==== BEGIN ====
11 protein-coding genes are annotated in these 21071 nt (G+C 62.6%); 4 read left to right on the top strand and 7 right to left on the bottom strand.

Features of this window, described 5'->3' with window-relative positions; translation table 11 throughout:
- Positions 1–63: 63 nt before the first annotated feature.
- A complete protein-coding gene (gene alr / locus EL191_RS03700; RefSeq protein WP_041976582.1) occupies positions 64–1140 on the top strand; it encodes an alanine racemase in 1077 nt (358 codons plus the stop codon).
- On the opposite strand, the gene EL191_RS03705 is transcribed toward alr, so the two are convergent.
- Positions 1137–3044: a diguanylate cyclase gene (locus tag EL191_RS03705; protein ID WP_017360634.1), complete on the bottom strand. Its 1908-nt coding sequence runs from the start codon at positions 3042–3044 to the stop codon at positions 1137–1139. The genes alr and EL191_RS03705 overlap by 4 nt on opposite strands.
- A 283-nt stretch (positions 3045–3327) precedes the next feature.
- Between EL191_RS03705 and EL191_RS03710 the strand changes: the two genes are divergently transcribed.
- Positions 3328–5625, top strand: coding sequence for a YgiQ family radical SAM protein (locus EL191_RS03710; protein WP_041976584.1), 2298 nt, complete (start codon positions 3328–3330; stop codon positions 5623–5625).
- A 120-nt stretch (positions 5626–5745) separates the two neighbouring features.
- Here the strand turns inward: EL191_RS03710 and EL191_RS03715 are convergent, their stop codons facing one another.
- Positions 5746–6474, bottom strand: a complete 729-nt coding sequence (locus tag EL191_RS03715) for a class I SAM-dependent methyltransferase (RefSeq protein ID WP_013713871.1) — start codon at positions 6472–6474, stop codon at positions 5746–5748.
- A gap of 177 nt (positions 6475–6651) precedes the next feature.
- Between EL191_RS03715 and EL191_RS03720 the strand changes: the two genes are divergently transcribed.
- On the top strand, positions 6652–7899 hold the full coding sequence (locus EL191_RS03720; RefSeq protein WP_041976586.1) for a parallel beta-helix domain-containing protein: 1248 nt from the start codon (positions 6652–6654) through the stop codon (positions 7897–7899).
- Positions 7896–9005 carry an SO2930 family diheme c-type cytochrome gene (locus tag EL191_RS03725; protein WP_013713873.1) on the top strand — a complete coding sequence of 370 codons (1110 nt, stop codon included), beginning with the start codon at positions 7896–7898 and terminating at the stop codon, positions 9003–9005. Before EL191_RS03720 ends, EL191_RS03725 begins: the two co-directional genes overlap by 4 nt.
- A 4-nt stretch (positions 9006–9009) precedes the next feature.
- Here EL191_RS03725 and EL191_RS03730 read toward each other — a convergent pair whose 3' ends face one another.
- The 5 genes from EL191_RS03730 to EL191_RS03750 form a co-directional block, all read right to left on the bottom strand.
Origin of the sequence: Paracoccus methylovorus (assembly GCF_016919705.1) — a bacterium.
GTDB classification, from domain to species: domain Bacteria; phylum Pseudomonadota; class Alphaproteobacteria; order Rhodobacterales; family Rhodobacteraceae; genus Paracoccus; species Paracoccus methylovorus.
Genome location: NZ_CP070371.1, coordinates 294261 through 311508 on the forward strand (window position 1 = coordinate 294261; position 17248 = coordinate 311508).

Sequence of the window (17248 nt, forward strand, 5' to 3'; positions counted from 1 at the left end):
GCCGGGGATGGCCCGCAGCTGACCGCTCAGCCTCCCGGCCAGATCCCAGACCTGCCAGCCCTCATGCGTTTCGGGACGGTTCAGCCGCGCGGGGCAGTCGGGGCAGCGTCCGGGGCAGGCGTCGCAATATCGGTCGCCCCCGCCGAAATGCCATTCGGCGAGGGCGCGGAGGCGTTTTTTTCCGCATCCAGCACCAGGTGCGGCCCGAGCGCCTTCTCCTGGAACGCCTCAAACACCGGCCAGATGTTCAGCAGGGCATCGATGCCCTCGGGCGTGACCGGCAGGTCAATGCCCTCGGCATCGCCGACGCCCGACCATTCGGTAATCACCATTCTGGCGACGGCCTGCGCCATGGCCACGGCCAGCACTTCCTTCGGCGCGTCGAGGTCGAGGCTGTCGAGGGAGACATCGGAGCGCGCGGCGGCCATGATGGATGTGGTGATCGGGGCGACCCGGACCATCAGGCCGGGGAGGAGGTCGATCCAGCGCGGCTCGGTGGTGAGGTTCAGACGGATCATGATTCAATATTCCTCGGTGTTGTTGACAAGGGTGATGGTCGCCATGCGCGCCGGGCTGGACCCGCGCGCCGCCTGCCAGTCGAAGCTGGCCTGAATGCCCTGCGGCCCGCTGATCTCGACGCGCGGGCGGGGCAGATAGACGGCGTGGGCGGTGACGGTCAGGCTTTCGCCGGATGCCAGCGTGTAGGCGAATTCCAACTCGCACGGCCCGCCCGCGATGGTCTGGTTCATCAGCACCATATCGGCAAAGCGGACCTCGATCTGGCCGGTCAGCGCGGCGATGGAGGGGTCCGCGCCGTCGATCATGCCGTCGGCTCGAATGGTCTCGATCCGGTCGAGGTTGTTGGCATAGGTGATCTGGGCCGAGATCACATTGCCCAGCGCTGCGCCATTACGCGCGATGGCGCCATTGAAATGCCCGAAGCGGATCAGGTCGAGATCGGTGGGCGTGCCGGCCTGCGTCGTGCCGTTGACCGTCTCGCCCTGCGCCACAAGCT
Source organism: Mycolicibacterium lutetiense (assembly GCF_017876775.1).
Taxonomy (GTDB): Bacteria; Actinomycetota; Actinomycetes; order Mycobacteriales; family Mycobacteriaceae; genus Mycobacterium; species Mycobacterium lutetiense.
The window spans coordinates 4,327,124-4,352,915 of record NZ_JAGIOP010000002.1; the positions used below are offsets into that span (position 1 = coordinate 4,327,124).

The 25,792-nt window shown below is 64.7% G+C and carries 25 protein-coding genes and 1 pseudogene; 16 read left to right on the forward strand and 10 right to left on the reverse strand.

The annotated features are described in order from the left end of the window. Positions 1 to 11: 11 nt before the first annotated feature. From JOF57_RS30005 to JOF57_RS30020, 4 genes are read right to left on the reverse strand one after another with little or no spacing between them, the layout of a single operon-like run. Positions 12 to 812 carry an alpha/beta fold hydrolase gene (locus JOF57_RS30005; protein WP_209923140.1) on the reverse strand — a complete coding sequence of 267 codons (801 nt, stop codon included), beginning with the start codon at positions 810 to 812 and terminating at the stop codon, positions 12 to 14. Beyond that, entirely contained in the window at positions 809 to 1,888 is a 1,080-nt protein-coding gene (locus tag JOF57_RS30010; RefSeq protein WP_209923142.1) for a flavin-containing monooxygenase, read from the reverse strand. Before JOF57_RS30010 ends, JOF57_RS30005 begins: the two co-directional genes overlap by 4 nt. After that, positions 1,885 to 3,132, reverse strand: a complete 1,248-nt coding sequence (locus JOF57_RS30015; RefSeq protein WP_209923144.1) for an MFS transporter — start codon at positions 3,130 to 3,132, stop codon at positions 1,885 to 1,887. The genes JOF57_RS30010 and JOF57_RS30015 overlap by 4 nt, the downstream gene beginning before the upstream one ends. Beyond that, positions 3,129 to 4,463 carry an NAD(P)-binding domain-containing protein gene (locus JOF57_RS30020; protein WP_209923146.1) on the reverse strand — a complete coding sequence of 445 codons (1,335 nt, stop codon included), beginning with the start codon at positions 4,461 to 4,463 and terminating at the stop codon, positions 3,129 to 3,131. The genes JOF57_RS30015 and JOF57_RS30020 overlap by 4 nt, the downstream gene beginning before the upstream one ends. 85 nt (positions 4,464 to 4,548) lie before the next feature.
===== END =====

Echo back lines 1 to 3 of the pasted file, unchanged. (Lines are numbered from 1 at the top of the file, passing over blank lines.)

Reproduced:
11 protein-coding genes are annotated in these 21071 nt (G+C 62.6%); 4 read left to right on the top strand and 7 right to left on the bottom strand.

Features of this window, described 5'->3' with window-relative positions; translation table 11 throughout:
- Positions 1–63: 63 nt before the first annotated feature.